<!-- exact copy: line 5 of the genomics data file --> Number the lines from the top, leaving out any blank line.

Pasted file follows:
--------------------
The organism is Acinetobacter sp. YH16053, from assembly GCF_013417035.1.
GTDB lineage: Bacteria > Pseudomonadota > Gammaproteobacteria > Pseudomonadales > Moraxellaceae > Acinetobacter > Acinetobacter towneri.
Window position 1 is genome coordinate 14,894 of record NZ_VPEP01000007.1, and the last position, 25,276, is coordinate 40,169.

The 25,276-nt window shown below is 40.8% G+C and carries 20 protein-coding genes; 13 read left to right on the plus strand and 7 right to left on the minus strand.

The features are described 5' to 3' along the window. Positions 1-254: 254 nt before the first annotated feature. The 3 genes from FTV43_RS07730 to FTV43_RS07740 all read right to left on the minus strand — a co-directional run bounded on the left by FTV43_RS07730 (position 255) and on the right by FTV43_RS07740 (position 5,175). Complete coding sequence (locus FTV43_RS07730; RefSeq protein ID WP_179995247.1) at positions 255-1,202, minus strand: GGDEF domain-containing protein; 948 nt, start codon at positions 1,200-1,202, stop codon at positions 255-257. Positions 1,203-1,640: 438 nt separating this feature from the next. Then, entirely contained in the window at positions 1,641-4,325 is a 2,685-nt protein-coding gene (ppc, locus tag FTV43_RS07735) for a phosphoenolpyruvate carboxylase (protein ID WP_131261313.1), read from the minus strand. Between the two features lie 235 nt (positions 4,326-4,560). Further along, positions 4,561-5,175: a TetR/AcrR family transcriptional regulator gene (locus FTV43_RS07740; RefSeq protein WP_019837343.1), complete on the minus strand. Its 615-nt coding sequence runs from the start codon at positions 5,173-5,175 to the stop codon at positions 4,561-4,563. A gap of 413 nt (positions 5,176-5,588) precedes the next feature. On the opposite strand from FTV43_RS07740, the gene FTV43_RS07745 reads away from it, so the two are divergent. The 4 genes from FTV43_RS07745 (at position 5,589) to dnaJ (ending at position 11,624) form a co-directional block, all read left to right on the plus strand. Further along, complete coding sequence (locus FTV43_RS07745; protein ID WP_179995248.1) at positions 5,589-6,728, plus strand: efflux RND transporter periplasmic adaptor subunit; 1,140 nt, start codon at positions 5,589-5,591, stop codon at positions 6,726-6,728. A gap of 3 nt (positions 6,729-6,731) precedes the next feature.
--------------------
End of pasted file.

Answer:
The features are described 5' to 3' along the window. Positions 1-254: 254 nt before the first annotated feature. The 3 genes from FTV43_RS07730 to FTV43_RS07740 all read right to left on the minus strand — a co-directional run bounded on the left by FTV43_RS07730 (position 255) and on the right by FTV43_RS07740 (position 5,175). Complete coding sequence (locus FTV43_RS07730; RefSeq protein ID WP_179995247.1) at positions 255-1,202, minus strand: GGDEF domain-containing protein; 948 nt, start codon at positions 1,200-1,202, stop codon at positions 255-257. Positions 1,203-1,640: 438 nt separating this feature from the next. Then, entirely contained in the window at positions 1,641-4,325 is a 2,685-nt protein-coding gene (ppc, locus tag FTV43_RS07735) for a phosphoenolpyruvate carboxylase (protein ID WP_131261313.1), read from the minus strand. Between the two features lie 235 nt (positions 4,326-4,560). Further along, positions 4,561-5,175: a TetR/AcrR family transcriptional regulator gene (locus FTV43_RS07740; RefSeq protein WP_019837343.1), complete on the minus strand. Its 615-nt coding sequence runs from the start codon at positions 5,173-5,175 to the stop codon at positions 4,561-4,563. A gap of 413 nt (positions 5,176-5,588) precedes the next feature. On the opposite strand from FTV43_RS07740, the gene FTV43_RS07745 reads away from it, so the two are divergent. The 4 genes from FTV43_RS07745 (at position 5,589) to dnaJ (ending at position 11,624) form a co-directional block, all read left to right on the plus strand. Further along, complete coding sequence (locus FTV43_RS07745; protein ID WP_179995248.1) at positions 5,589-6,728, plus strand: efflux RND transporter periplasmic adaptor subunit; 1,140 nt, start codon at positions 5,589-5,591, stop codon at positions 6,726-6,728. A gap of 3 nt (positions 6,729-6,731) precedes the next feature.